My workshops make a lasting difference — both for participants and for my client organizations. Part of the reason is that I offer an array of services designed to prepare participants to make personal commitments to actually use what they learn. And I offer these service options for no additional fee.
Brief descriptions of all available programs.
Before the workshop
The offerings below are designed to enable your organization to understand the workshop objectives, so participants and their managers can easily decide if it fits for them. These pre-event materials are designed to maximize participation, and to enable your organization to benefit from the event even before it happens.
- Availability to participants and managers
- During the enrollment period, I'm available by telephone or email to participants and managers in your organization to answer questions about the workshop, its objectives, and content.
- Intranet Web page
- I can provide a Web page for your use on your Intranet to advertise and explain the workshop opportunity.
- Reading list
- A complete bibliography of optional reading material is included, both in MS Word format and as part of the Intranet Web page if you elect that option. And you have permission to freely copy this material for internal use.
- Current topical material
- During the six months prior to the event, it sometimes happens that news items appear that are relevant to the workshop objectives. When this happens, I'll forward copies to you, either electronically or in hard copy, for duplication and circulation to prospective participants.
- Support for managers
- Each participant will be asked to identify three "keepers" — three ideas they intend to do something about. At your option, I can inform participants' managers of this, so they can know what to expect and follow up with them. This helps build the expectation that training counts.
During the workshop
The workshop itself is designed with lasting impact as an objective. Not only am I interested in conveying concepts, but I do it in a way that can foster a lasting interest in the subject.
- Participant involvement
- My workshops are more than PowerPoint presentations. Learning opportunities include both cognitive and experiential formats, in a mix including stories, humor, and simulations. Handouts are included, but normally not used during a session. My objective is to give participants experiences they can remember "in the moment" when they return to work — experiences that model real situations.
- Participants are encouraged to collect "keepers" as the workshop unfolds, and to share their collection with other participants. The hunt for keepers becomes a key focus of the workshop activity. I also provide guidance in converting participants' keepers from a list of concepts to a plan for action.
- Additional resources
- With each key idea, I present avenues for further learning, which reinforces the idea that this workshop is not the "end" — that there's more to learn, more to practice. At all workshops, I make available to all participants a browsing library including many of the references provided earlier on reading lists prior to the workshop.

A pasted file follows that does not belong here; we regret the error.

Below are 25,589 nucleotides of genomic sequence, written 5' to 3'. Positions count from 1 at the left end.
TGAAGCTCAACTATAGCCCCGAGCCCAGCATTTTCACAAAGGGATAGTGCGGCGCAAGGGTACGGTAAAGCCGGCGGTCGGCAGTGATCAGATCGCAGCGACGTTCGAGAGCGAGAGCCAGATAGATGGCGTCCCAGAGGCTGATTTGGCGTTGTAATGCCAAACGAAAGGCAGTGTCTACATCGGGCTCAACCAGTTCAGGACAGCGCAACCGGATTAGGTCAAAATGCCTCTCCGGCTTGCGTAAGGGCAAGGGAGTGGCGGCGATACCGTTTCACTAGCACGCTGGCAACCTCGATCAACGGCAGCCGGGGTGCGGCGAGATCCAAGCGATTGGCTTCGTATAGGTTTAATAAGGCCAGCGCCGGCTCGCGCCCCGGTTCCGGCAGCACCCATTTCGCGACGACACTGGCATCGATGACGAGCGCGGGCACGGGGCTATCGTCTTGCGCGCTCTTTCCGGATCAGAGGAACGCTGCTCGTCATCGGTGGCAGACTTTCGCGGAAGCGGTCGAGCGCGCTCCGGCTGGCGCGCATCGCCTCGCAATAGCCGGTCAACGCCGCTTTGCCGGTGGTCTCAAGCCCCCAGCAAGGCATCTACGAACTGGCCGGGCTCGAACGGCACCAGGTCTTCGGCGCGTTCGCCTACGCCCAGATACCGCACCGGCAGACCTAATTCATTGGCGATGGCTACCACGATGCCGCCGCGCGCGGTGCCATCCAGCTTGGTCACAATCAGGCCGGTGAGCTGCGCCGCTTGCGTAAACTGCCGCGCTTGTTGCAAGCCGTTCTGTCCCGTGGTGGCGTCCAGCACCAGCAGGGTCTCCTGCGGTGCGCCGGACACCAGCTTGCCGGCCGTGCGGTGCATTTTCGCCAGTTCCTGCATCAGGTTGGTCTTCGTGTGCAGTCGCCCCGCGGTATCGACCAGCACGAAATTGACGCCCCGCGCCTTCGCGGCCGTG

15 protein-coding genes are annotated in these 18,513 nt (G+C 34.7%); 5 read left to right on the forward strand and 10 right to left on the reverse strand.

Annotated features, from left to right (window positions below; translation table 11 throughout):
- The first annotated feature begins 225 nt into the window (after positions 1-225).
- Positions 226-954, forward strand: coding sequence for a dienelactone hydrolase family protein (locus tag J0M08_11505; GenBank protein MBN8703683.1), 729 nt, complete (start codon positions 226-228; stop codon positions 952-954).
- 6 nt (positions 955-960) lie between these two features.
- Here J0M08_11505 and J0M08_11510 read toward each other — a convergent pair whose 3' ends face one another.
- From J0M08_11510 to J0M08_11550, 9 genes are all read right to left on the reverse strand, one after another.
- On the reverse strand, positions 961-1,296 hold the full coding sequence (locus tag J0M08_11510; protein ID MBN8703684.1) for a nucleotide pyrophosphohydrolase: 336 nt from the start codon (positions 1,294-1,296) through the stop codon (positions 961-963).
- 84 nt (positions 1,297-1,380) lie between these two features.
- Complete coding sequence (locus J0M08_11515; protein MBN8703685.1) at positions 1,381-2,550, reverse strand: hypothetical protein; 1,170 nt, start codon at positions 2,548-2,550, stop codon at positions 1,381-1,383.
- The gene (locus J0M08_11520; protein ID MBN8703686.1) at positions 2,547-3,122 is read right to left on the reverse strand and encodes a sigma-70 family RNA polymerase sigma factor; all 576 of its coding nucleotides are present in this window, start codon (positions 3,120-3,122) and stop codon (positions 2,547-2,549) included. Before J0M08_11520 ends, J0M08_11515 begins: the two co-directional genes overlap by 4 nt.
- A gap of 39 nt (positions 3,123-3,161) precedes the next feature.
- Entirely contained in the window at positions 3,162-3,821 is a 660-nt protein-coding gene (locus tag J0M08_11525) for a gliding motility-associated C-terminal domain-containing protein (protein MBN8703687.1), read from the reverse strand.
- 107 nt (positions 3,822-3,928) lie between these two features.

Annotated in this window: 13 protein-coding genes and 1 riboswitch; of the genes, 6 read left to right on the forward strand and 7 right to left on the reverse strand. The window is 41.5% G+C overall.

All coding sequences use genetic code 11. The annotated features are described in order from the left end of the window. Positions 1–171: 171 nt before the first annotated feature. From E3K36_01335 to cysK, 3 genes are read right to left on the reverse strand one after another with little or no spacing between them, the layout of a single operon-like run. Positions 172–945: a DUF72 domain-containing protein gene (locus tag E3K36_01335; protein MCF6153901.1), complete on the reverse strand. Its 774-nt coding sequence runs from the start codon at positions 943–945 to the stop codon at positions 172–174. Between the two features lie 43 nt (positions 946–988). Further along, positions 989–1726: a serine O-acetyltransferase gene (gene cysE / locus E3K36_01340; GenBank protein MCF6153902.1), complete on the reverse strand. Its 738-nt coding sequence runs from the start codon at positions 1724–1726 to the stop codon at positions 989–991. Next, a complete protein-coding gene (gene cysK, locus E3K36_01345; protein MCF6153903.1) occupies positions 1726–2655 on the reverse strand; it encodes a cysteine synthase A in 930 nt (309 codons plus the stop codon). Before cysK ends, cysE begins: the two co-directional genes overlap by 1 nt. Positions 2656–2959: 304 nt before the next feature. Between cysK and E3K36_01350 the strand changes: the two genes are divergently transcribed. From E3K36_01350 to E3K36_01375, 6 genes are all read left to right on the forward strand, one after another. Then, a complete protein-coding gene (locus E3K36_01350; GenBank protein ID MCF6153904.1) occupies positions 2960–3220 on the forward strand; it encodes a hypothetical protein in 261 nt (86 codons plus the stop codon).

- By walking the walk, I demonstrate to participants how to do what it is that they are learning. For example, "keepers" for me are new insights about the material, about my own conduct, or about the design of the workshop. When I find a keeper, I write it down, and I explain to the participants what I am doing. This illustrates to them how they can collect keepers during the event, on the job, or anywhere in life. It is a basis for lifelong learning.
After the workshop
The period immediately after the workshop determines whether or not participants really do something different. The first few months are critical.
- Participants are asked to select three of their keepers for action, and to share them with a friend. At your option, I can also ask that they write them on a card addressed to their managers. I will then deliver the cards to the participants' managers with an explanation of how they can be used to follow up.
- Ongoing support
- At your option, I can encourage participants to meet regularly in a continuing format. At these meetings participants review with each other how they are doing-whether they are able to apply what they have learned in the workshop, whether they are having difficulty or success. These sessions can provide reinforcement of participant's goals.
- At your option, I am also available to participants and their managers by telephone or email for a period of three months following the event.
- Again at your option, I can ask the participants to write a letter to themselves, seal it, and address it to themselves at work. The contents of the letter can be of a "how am I doing" nature. In the letter, each participant can ask themselves about their progress toward implementing the goals they set for themselves at the end of the workshop. I'll keep these letters for three months, and then mail them to the participants.
- Email newsletter
- Participants can receive, at their option, a weekly email
newsletter describing events, resources, news, and ideas related to the workshop
material. The newsletter is free and brief. It reminds participants of the workshop
experience, and energizes them as they apply and extend their learning.
- "Rick is a dynamic presenter who thinks on his feet to keep the material relevant to the
— Tina L. Lawson, Technical Project Manager, BankOne (now J.P. Morgan Chase)
- "Rick truly has his finger on the pulse of teams and their communication."
— Mark Middleton, Team Lead, SERS